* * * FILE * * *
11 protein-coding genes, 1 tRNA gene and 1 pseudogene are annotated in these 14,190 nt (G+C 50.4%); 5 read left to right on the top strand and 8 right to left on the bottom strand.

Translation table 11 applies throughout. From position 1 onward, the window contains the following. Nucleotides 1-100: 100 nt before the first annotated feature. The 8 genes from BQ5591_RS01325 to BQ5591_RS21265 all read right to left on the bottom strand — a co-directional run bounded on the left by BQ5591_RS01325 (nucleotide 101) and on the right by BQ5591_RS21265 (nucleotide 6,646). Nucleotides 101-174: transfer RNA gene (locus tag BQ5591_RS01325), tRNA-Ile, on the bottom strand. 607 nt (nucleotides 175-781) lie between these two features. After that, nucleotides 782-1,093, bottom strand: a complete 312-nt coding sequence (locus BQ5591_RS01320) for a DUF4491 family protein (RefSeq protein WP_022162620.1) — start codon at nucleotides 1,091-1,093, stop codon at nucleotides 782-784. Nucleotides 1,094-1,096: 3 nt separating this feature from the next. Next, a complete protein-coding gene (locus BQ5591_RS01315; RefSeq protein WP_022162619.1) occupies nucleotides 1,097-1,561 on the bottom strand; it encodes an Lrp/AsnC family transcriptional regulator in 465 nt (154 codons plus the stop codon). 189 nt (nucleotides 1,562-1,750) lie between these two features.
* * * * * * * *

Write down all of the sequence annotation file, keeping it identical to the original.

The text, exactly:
11 protein-coding genes, 1 tRNA gene and 1 pseudogene are annotated in these 14,190 nt (G+C 50.4%); 5 read left to right on the top strand and 8 right to left on the bottom strand.

Translation table 11 applies throughout. From position 1 onward, the window contains the following. Nucleotides 1-100: 100 nt before the first annotated feature. The 8 genes from BQ5591_RS01325 to BQ5591_RS21265 all read right to left on the bottom strand — a co-directional run bounded on the left by BQ5591_RS01325 (nucleotide 101) and on the right by BQ5591_RS21265 (nucleotide 6,646). Nucleotides 101-174: transfer RNA gene (locus tag BQ5591_RS01325), tRNA-Ile, on the bottom strand. 607 nt (nucleotides 175-781) lie between these two features. After that, nucleotides 782-1,093, bottom strand: a complete 312-nt coding sequence (locus BQ5591_RS01320) for a DUF4491 family protein (RefSeq protein WP_022162620.1) — start codon at nucleotides 1,091-1,093, stop codon at nucleotides 782-784. Nucleotides 1,094-1,096: 3 nt separating this feature from the next. Next, a complete protein-coding gene (locus BQ5591_RS01315; RefSeq protein WP_022162619.1) occupies nucleotides 1,097-1,561 on the bottom strand; it encodes an Lrp/AsnC family transcriptional regulator in 465 nt (154 codons plus the stop codon). 189 nt (nucleotides 1,562-1,750) lie between these two features.